The uprising in Baltimore over the past few weeks followed a familiar pattern for anyone who knows about the great African American urban rebellions of the 1960s.
The latest episode in an ongoing saga of racist police violence--this one deadly--outrages African Americans, who take to the streets. Hyper-aggressive police move in, but young Black working people, all too used to seeing the cops get away with murder, fight back. Panicked politicians denounce the "rioters" in thinly veiled--or not-so-thinly-veiled--racial terms. The governor sends in the National Guard to repress the uprising with overwhelming force.
All that happened again, 50 years later. The difference now is the social, economic and political context. The 1960s rebellions took place as the mass Southern civil rights movement had reached its high point, and amid a full-employment economy. The Baltimore revolt is a product of the rollback of the gains of those earlier struggles.
Today, African American workers are suffering from the long-term decline in industrial jobs, the catastrophic collapse of Black wealth as a result of the housing bust, cuts in social services and the mass incarceration of African Americans.
And while the 1960s militants would say they were taking on "The Man," referring to the racist white power structure, the youth of Baltimore today confront an African American woman as mayor: Stephanie Rawlings-Blake, the most prominent local member of a national Black political establishment that includes the current and former Attorney Generals and the president of the United States.
Thus, the Black Lives Matter movement must contend not only with the legacy of centuries of racism and the worst economic inequality since the 1930s, but also with class divisions that separate the Black working class majority from the African American political establishment and the small but influential layer of Black business owners and top executives ensconced in Corporate America.
Of course, many prominent Black political figures are sincere in their outrage over police violence and the attack on civil rights. Rep. John Lewis of Georgia, a hero of the civil rights movement half a century ago, was clearly pained during the 50th anniversary of the March on Washington in 2013 as he spoke of the U.S. Supreme Court's gutting of the Voting Rights Act.
The question, however, isn't Lewis' individual intentions, but whether the Black establishment shares the same class interests as the mass of African Americans. When Baltimore Mayor Rawlings-Blake denounced Black youth as "thugs" and Rev. Al Sharpton compared Black Lives Matter militants in Ferguson, Missouri, to "pimps," they're making it clear that they have a stake in the existing social order.
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THE DIVERGENCE between the politics of the Black Lives Matter movement and the relatively conservative African American middle class is more visible than ever.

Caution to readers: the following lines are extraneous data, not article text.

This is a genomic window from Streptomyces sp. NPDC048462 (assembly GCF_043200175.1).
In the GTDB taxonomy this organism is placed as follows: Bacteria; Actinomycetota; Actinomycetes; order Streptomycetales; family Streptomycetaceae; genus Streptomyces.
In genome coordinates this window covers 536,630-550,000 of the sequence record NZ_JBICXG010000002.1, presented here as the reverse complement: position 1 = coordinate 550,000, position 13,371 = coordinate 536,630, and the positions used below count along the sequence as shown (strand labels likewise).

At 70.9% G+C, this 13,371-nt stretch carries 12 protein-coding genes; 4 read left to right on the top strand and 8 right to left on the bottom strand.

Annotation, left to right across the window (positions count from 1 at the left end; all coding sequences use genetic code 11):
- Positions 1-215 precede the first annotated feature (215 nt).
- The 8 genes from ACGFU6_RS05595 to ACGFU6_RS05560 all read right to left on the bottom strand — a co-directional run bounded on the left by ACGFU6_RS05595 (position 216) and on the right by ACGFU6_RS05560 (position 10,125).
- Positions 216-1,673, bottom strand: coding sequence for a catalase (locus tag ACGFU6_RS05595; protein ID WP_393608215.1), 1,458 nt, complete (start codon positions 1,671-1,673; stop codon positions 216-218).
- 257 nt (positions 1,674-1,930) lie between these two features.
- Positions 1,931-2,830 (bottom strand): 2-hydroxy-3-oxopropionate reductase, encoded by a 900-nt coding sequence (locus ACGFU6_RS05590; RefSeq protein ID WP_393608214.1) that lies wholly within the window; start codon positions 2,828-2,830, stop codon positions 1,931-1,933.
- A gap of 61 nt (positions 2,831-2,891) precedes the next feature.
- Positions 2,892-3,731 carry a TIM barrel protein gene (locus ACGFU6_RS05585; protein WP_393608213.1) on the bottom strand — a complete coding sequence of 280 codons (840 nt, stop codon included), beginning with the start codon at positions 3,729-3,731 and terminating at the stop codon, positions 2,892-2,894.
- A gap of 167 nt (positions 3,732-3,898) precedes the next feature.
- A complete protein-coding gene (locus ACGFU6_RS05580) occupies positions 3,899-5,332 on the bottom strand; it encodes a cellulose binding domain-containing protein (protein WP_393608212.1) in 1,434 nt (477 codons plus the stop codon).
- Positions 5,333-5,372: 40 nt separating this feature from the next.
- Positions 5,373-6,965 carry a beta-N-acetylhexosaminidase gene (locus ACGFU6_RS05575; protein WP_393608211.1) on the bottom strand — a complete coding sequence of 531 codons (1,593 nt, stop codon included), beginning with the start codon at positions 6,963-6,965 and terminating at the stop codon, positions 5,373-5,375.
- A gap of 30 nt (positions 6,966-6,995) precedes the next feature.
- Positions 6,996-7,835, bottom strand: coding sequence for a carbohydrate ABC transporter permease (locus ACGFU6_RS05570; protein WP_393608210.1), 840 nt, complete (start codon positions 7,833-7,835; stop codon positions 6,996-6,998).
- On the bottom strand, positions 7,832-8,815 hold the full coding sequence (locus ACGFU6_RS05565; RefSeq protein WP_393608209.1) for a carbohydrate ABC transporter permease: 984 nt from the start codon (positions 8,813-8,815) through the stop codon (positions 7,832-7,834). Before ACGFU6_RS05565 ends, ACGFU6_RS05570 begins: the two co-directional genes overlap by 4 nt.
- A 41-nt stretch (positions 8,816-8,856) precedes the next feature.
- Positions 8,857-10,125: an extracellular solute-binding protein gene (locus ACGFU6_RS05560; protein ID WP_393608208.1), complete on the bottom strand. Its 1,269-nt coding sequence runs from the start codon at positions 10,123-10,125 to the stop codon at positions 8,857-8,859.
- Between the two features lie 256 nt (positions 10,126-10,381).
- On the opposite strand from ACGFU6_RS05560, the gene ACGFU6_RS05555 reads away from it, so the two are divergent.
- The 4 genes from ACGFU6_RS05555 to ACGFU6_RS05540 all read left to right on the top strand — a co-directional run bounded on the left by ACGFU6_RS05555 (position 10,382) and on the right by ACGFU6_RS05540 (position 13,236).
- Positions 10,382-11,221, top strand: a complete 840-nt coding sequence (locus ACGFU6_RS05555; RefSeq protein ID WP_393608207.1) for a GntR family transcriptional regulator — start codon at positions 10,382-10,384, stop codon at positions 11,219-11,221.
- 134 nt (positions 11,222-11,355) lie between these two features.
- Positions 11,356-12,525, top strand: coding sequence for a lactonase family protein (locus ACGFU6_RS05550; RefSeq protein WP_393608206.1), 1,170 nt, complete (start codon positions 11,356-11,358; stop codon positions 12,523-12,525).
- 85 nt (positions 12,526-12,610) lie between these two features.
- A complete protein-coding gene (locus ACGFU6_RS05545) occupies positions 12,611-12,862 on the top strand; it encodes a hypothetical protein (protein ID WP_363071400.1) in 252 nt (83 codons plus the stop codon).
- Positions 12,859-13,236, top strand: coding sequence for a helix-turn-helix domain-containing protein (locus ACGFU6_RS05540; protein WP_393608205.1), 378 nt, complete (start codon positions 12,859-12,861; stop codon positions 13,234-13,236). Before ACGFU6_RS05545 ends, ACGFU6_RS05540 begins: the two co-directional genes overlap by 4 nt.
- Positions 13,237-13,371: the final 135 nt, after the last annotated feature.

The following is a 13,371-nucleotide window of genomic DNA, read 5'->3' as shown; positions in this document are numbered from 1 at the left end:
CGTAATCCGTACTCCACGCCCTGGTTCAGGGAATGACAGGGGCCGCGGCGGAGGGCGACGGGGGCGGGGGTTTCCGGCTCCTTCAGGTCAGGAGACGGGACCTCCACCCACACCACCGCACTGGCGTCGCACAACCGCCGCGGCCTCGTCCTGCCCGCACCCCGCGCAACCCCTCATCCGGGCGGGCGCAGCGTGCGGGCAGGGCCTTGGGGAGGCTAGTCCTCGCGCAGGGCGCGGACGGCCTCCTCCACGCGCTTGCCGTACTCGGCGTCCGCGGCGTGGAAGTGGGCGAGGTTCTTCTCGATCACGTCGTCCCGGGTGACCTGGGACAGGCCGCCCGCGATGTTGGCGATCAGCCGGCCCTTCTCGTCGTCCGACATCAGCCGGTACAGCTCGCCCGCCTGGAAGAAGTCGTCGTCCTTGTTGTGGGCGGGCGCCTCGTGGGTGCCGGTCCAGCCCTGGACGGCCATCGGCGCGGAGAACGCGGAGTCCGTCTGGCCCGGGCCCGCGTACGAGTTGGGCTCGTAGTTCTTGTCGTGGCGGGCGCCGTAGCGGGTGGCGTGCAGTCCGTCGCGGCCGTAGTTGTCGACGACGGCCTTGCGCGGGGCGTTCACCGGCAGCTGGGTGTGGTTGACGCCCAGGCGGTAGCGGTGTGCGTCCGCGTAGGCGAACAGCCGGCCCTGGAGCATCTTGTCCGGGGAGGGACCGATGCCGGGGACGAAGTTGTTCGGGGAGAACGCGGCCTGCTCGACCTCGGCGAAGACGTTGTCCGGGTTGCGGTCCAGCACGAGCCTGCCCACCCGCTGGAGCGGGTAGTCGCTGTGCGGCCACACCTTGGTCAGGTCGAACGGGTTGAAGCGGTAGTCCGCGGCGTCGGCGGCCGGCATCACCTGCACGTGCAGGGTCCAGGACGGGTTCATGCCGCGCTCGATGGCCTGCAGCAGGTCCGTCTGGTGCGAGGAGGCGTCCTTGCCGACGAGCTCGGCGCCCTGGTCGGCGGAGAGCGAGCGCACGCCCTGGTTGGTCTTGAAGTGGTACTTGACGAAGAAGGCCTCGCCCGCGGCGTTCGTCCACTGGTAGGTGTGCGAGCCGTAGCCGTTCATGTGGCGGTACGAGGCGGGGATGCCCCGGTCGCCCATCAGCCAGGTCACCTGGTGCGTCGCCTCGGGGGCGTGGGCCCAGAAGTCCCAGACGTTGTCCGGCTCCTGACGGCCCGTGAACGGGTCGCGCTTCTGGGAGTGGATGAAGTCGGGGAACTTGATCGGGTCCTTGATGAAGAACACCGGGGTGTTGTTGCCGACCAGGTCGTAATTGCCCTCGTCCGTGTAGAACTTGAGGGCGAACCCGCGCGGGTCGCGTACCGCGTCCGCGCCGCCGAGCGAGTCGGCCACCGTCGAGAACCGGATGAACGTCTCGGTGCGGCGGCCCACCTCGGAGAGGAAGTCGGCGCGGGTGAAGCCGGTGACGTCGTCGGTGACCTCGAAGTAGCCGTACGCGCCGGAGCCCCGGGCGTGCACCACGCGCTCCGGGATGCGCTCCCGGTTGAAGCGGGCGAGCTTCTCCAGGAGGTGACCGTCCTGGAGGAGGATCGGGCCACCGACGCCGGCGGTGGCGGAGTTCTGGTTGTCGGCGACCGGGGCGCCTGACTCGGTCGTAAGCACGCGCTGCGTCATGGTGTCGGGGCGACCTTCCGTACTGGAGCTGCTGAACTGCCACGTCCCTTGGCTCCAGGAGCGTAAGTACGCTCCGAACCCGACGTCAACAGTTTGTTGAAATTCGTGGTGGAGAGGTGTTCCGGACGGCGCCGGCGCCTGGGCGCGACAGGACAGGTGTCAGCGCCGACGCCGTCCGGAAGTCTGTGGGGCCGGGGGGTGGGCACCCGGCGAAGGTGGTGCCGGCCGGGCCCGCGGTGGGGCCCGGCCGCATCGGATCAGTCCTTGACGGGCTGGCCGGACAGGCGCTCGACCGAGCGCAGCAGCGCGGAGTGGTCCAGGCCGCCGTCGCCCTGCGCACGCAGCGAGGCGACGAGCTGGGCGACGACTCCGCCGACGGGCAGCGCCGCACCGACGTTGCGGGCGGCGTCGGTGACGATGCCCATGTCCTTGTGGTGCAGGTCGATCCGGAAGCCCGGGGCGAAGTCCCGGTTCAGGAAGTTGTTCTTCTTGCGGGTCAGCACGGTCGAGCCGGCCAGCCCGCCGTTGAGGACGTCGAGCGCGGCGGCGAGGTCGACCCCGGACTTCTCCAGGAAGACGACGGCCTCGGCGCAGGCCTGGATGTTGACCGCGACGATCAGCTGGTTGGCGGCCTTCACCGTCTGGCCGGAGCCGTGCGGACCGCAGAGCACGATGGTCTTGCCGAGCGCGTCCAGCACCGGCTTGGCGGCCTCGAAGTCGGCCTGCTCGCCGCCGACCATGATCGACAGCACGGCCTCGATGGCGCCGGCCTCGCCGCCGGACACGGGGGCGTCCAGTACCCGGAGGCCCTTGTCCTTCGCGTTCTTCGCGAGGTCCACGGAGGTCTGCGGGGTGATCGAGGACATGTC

But it isn't new. The class divide in Black America was on sharp display during the urban rebellions of the 1960s that led to the formation of Black Power-era political formations, such as the Black Panther Party and the League of Revolutionary Black Workers.
The Black street rebellions erupted in Northern and Midwestern cities in the mid-1960s as the Southern civil rights movement reached its climax with the passage of federal civil rights and voting rights laws.
While sparked in most cases by police violence, the riots were also an expression of the political radicalization of the African American majority outside the South. In the Midwest and North, African Americans likewise experienced segregated housing and schools and disproportionate rates of unemployment and poverty, despite the greatest economic boom in U.S. history.
In these explosive conditions, racist police terror--the descendent of 250 years of slavery and the lynching that enforced Southern apartheid for another century after that--was the detonator. In the summer of 1964--the year that the Civil Rights Act finally passed Congress--thre were riots in a series of Northern cities, from Philadelphia to Rochester, New York, to New York City's Harlem, the cultural and political capital of Black America.
The Black revolutionary Malcolm X, interviewed while in Egypt, attributed the New York City riot to police "scare tactics" intended to intimidate Blacks. "This won't work, because the Negro is not afraid," he said. "If the tactics are not changed, this could escalate into something very, very serious."
The 1964 rebellions differed from race riots--such as those in 1919, when racist whites toting clubs and guns attacked Black communities until they were repelled by African Americans who were also armed. African Americans were squaring off against police in battles that widened to include property destruction and looting businesses seen as taking advantage of Black customers.
But in the context of the mass civil rights movement, the clashes in the North had a social and political dimension as well.
Read more at Socialist Work.